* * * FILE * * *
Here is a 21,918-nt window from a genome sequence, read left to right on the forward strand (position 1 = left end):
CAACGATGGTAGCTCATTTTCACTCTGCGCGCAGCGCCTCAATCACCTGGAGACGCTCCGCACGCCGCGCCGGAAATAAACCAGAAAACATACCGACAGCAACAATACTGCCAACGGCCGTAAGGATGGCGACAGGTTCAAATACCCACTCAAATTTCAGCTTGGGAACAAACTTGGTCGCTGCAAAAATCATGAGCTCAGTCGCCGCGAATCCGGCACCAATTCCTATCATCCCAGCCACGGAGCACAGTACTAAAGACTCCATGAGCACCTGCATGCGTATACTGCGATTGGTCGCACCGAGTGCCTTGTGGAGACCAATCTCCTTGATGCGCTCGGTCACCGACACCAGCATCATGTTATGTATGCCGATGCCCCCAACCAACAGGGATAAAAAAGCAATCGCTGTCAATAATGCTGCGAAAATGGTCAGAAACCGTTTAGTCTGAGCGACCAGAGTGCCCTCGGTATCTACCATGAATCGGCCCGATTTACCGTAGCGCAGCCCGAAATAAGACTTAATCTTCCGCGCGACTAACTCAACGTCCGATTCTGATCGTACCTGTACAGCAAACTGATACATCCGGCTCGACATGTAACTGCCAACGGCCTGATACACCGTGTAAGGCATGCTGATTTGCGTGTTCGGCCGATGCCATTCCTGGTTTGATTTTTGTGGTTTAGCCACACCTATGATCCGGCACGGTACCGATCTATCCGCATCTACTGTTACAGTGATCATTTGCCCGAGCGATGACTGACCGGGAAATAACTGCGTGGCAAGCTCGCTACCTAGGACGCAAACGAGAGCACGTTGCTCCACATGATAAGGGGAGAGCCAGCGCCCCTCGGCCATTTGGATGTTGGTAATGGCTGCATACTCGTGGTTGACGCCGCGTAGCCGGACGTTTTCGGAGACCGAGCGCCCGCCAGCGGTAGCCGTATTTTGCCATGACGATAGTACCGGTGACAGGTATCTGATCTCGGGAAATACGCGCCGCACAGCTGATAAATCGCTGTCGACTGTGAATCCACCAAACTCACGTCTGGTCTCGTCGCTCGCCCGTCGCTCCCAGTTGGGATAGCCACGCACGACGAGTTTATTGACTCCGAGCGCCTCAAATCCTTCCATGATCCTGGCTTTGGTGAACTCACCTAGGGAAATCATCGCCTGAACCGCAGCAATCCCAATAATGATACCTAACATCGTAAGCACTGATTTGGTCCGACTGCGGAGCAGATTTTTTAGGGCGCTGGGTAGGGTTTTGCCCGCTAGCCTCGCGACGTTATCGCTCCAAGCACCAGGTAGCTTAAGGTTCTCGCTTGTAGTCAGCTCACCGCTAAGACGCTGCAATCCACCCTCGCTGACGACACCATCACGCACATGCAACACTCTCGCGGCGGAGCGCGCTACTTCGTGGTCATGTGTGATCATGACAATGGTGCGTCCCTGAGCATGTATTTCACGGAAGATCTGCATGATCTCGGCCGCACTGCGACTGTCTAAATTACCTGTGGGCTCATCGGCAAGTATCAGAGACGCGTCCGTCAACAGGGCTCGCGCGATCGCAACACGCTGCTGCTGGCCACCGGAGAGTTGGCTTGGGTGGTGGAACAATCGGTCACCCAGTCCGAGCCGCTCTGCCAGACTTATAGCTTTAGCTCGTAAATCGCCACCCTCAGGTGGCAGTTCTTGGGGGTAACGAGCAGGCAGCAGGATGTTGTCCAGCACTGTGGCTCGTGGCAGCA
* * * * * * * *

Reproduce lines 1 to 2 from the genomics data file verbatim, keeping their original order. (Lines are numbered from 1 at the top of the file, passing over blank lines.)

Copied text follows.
Here is a 21,918-nt window from a genome sequence, read left to right on the forward strand (position 1 = left end):
CAACGATGGTAGCTCATTTTCACTCTGCGCGCAGCGCCTCAATCACCTGGAGACGCTCCGCACGCCGCGCCGGAAATAAACCAGAAAACATACCGACAGCAACAATACTGCCAACGGCCGTAAGGATGGCGACAGGTTCAAATACCCACTCAAATTTCAGCTTGGGAACAAACTTGGTCGCTGCAAAAATCATGAGCTCAGTCGCCGCGAATCCGGCACCAATTCCTATCATCCCAGCCACGGAGCACAGTACTAAAGACTCCATGAGCACCTGCATGCGTATACTGCGATTGGTCGCACCGAGTGCCTTGTGGAGACCAATCTCCTTGATGCGCTCGGTCACCGACACCAGCATCATGTTATGTATGCCGATGCCCCCAACCAACAGGGATAAAAAAGCAATCGCTGTCAATAATGCTGCGAAAATGGTCAGAAACCGTTTAGTCTGAGCGACCAGAGTGCCCTCGGTATCTACCATGAATCGGCCCGATTTACCGTAGCGCAGCCCGAAATAAGACTTAATCTTCCGCGCGACTAACTCAACGTCCGATTCTGATCGTACCTGTACAGCAAACTGATACATCCGGCTCGACATGTAACTGCCAACGGCCTGATACACCGTGTAAGGCATGCTGATTTGCGTGTTCGGCCGATGCCATTCCTGGTTTGATTTTTGTGGTTTAGCCACACCTATGATCCGGCACGGTACCGATCTATCCGCATCTACTGTTACAGTGATCATTTGCCCGAGCGATGACTGACCGGGAAATAACTGCGTGGCAAGCTCGCTACCTAGGACGCAAACGAGAGCACGTTGCTCCACATGATAAGGGGAGAGCCAGCGCCCCTCGGCCATTTGGATGTTGGTAATGGCTGCATACTCGTGGTTGACGCCGCGTAGCCGGACGTTTTCGGAGACCGAGCGCCCGCCAGCGGTAGCCGTATTTTGCCATGACGATAGTACCGGTGACAGGTATCTGATCTCGGGAAATACGCGCCGCACAGCTGATAAATCGCTGTCGACTGTGAATCCACCAAACTCACGTCTGGTCTCGTCGCTCGCCCGTCGCTCCCAGTTGGGATAGCCACGCACGACGAGTTTATTGACTCCGAGCGCCTCAAATCCTTCCATGATCCTGGCTTTGGTGAACTCACCTAGGGAAATCATCGCCTGAACCGCAGCAATCCCAATAATGATACCTAACATCGTAAGCACTGATTTGGTCCGACTGCGGAGCAGATTTTTTAGGGCGCTGGGTAGGGTTTTGCCCGCTAGCCTCGCGACGTTATCGCTCCAAGCACCAGGTAGCTTAAGGTTCTCGCTTGTAGTCAGCTCACCGCTAAGACGCTGCAATCCACCCTCGCTGACGACACCATCACGCACATGCAACACTCTCGCGGCGGAGCGCGCTACTTCGTGGTCATGTGTGATCATGACAATGGTGCGTCCCTGAGCATGTATTTCACGGAAGATCTGCATGATCTCGGCCGCACTGCGACTGTCTAAATTACCTGTGGGCTCATCGGCAAGTATCAGAGACGCGTCCGTCAACAGGGCTCGCGCGATCGCAACACGCTGCTGCTGGCCACCGGAGAGTTGGCTTGGGTGGTGGAACAATCGGTCACCCAGTCCGAGCCGCTCTGCCAGACTTATAGCTTTAGCTCGTAAATCGCCACCCTCAGGTGGCAGTTCTTGGGGGTAACGAGCAGGCAGCAGGATGTTGTCCAGCACTGTGGCTCGTGGCAGCA